Big tech accountability? Read how we got here in  The Closing of the Net 

The European Commission  invites lobbyists to a meeting on ACTA. Meanwhile,  the Internet service providers finally step out in opposition, so the meeting could be interesting. 

 

The European  Commission has announced a public 'stakeholders' meeting on ACTA (Anti-counterfeiting trade agreement) in March. Whilst this has the veneer of a consultation, it is in fact, not 

 so open as it might seem. In my experience, there is plenty of room for manipulation of these meetings, and it is to be expected that the speakers will be limited in what they can say, especially those who oppose ACTA.

It should be noted too, that this is not the Parliament. This is a lobbyists meeting at the Commission.

The call yesterday for transparency for the Parliament is more important, because the Parliament  should have  oversight of anything which will have legislative implications for Europe. 

Meanwhile EuroISPA   has spoken out against ACTA, joining its fellow trade association, ETNO in opposing the moves on ISP liability and requests to sanction users by suspension and disconnection of access.

In a statement, EuroISPA calls again on European institutions to ensure that no measures could be proposed that could lead to graduated response, criminal sanctions, US-style notice and take down and, indirectly, generalised monitoring of Internet traffic and service.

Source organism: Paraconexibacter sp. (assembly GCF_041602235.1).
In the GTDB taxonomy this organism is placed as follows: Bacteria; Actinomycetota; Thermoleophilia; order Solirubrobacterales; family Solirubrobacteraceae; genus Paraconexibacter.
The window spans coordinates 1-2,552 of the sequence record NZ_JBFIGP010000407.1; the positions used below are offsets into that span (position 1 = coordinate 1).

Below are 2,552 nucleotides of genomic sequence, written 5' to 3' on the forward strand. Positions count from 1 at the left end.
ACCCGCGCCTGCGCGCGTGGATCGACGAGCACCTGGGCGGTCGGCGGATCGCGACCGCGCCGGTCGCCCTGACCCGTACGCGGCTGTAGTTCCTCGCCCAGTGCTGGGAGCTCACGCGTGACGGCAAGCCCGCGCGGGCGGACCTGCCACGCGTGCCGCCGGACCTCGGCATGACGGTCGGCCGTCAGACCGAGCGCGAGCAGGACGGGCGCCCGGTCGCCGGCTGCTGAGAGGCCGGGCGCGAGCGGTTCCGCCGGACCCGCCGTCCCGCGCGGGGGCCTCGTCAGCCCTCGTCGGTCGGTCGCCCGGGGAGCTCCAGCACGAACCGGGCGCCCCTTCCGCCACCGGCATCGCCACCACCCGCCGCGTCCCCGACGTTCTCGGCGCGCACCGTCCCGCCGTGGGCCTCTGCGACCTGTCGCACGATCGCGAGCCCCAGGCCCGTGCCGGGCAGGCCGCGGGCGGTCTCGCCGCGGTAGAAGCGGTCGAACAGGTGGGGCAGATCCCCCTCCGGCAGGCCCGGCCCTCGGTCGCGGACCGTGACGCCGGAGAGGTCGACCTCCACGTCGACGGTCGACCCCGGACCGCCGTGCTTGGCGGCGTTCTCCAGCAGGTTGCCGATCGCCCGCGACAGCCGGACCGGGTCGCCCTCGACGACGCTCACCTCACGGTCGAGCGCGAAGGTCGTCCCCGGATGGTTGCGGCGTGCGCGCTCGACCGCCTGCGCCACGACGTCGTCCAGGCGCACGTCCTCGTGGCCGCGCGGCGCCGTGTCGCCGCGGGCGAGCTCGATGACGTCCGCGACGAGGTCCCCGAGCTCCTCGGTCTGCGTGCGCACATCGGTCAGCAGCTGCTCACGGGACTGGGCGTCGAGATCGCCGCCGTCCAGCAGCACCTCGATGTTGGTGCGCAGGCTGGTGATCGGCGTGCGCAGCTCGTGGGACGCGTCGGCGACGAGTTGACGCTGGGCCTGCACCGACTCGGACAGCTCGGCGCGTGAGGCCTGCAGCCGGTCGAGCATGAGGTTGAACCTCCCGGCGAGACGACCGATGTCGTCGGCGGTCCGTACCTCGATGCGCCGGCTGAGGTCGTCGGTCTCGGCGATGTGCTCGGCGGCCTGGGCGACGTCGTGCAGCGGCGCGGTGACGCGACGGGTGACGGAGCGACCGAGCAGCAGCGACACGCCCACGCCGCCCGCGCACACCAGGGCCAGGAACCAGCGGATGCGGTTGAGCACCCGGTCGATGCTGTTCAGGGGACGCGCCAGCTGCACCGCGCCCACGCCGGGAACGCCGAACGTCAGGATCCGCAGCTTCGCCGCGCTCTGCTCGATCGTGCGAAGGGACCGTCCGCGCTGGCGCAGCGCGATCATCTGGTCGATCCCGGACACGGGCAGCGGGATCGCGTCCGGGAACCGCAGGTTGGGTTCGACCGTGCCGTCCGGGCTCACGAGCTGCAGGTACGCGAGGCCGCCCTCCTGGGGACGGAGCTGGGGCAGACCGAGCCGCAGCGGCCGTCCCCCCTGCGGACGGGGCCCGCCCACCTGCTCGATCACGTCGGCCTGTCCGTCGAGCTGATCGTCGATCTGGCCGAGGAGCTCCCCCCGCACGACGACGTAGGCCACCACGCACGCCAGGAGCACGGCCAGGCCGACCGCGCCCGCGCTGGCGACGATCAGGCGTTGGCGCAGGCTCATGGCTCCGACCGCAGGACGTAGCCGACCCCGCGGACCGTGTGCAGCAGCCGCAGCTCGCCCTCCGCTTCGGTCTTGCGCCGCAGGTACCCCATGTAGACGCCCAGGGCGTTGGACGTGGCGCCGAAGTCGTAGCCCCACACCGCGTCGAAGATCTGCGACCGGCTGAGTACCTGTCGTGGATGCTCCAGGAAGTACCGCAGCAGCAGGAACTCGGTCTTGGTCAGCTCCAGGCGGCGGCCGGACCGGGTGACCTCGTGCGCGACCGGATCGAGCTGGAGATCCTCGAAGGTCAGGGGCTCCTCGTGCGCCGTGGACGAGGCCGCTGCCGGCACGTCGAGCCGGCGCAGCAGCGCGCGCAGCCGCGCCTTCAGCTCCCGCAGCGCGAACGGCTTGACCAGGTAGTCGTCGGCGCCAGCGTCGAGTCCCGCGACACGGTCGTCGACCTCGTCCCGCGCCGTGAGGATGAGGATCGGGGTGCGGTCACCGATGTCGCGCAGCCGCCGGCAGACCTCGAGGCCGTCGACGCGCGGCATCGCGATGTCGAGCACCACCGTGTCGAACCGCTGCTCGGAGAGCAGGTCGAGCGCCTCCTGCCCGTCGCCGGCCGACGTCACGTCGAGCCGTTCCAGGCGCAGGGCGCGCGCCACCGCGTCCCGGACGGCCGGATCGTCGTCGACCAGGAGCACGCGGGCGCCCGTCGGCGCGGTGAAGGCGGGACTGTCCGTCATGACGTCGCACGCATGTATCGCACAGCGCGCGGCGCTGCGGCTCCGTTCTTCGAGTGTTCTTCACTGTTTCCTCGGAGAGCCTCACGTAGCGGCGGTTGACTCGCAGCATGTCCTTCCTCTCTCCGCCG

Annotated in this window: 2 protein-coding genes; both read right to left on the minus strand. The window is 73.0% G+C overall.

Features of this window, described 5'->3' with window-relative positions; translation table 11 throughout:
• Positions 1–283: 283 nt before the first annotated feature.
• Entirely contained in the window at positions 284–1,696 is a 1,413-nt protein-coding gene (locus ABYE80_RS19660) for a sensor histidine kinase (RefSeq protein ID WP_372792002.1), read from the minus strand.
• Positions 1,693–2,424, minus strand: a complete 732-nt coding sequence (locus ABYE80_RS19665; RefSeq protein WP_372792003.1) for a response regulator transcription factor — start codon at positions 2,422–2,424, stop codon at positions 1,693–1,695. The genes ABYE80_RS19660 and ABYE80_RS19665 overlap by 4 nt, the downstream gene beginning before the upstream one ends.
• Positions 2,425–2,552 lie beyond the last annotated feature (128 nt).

EuroISPA reminds the Commission to respect the acquis communitaire for telecommunications, as amended only last year in the Telecoms Package, and in particular, of the final agreement on Amendment 138. 

 

Details of the ACTA Stakeholders Consultation Meeting 

Date: Monday 22nd March 2010

Time: 10.00 – 12:30 Location: Charlemagne Building, Room Alcide de Gaspieri - Rue de la Loi, 170 B-1049 Brussels

 

To register for the meeting, and for more information, go to DG Trade website ACTA - Stakeholders Consultation Meeting 

 

**Michael Geist has another leaked document which seems to show that several EU Member States, including Denmark and Germany, are opposed to the public release of ACTA documents. 

 

This article is licensed under a Creative Commons Attribution Non-commercial-Share Alike 2.5 UK:England and Wales License. http://creativecommons.org/licenses/by-nc-sa/2.0/uk/ It may be used for non-commercial purposes only, and the author's name should be attributed. The correct attribution for this article is: Monica Horten  (2010) EU Commission public meeting on ACTA http://www.iptegrity.com 25 February 2010 

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Iptegrity in brief

 

Iptegrity.com is the website of Dr Monica Horten. I’ve been analysing analysing digital policy since 2008. Way back then, I identified how issues around rights can influence Internet policy, and that has been a thread throughout all of my research. I hold a PhD in EU Communications Policy from the University of Westminster (2010), and a Post-graduate diploma in marketing.   I’ve served as an independent expert on the Council of Europe  Committee on Internet Freedoms, and was involved in a capacity building project in Moldova, Georgia, and Ukraine. I am currently (from June 2022)  Policy Manager - Freedom of Expression, with the Open Rights Group. For more, see About Iptegrity

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